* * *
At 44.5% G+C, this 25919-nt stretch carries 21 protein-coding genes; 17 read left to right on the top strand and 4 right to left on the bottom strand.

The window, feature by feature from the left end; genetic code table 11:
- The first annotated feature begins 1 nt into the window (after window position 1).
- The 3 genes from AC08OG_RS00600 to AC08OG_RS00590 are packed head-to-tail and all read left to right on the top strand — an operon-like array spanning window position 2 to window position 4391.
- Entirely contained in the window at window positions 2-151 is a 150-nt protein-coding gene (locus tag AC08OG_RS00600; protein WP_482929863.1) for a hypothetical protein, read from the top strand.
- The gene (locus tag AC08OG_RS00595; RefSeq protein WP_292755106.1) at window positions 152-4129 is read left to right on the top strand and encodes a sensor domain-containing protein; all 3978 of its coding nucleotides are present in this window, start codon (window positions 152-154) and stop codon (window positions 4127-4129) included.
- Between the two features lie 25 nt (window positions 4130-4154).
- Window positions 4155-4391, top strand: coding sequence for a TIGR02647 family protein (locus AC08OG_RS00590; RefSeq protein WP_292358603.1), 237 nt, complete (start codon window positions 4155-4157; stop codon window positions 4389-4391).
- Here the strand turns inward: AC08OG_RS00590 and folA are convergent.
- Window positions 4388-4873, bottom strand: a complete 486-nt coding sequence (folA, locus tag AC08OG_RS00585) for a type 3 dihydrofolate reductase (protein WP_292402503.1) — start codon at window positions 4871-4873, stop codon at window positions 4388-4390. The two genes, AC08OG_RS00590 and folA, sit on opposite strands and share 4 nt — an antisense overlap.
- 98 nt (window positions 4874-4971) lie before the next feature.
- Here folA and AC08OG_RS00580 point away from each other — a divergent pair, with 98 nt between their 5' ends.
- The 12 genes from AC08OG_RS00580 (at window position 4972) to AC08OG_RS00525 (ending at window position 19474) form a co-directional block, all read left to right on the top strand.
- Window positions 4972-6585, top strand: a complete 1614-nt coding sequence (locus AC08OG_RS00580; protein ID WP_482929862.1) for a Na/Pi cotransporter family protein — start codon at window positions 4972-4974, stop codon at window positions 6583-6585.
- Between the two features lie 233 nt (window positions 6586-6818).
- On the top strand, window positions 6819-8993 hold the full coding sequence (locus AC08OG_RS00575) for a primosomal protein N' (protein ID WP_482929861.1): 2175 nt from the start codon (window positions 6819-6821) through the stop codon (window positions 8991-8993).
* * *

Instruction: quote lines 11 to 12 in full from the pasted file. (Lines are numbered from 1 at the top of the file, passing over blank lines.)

- 98 nt (window positions 4874-4971) lie before the next feature.
- Here folA and AC08OG_RS00580 point away from each other — a divergent pair, with 98 nt between their 5' ends.